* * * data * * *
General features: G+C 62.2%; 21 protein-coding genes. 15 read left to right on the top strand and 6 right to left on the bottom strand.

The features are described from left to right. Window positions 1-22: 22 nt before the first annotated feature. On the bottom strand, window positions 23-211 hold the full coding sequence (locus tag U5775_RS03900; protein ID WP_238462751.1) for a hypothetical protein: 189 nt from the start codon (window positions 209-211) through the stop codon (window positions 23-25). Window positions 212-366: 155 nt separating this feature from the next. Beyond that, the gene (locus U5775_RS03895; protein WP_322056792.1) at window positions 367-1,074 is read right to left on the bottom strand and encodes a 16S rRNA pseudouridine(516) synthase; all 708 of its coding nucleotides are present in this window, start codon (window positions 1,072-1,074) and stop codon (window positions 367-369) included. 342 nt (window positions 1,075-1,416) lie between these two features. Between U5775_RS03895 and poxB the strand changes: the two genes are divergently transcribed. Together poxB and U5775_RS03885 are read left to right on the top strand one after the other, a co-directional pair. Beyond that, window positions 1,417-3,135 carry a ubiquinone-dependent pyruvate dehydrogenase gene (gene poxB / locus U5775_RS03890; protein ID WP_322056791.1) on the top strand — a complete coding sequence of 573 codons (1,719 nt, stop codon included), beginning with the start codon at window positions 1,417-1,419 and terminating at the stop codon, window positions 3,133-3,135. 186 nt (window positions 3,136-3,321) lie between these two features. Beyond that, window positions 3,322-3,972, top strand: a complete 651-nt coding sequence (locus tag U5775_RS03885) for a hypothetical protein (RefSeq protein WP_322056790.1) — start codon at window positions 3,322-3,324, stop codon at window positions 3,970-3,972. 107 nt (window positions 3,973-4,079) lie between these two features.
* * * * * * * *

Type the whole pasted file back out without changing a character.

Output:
General features: G+C 62.2%; 21 protein-coding genes. 15 read left to right on the top strand and 6 right to left on the bottom strand.

The features are described from left to right. Window positions 1-22: 22 nt before the first annotated feature. On the bottom strand, window positions 23-211 hold the full coding sequence (locus tag U5775_RS03900; protein ID WP_238462751.1) for a hypothetical protein: 189 nt from the start codon (window positions 209-211) through the stop codon (window positions 23-25). Window positions 212-366: 155 nt separating this feature from the next. Beyond that, the gene (locus U5775_RS03895; protein WP_322056792.1) at window positions 367-1,074 is read right to left on the bottom strand and encodes a 16S rRNA pseudouridine(516) synthase; all 708 of its coding nucleotides are present in this window, start codon (window positions 1,072-1,074) and stop codon (window positions 367-369) included. 342 nt (window positions 1,075-1,416) lie between these two features. Between U5775_RS03895 and poxB the strand changes: the two genes are divergently transcribed. Together poxB and U5775_RS03885 are read left to right on the top strand one after the other, a co-directional pair. Beyond that, window positions 1,417-3,135 carry a ubiquinone-dependent pyruvate dehydrogenase gene (gene poxB / locus U5775_RS03890; protein ID WP_322056791.1) on the top strand — a complete coding sequence of 573 codons (1,719 nt, stop codon included), beginning with the start codon at window positions 1,417-1,419 and terminating at the stop codon, window positions 3,133-3,135. 186 nt (window positions 3,136-3,321) lie between these two features. Beyond that, window positions 3,322-3,972, top strand: a complete 651-nt coding sequence (locus tag U5775_RS03885) for a hypothetical protein (RefSeq protein WP_322056790.1) — start codon at window positions 3,322-3,324, stop codon at window positions 3,970-3,972. 107 nt (window positions 3,973-4,079) lie between these two features.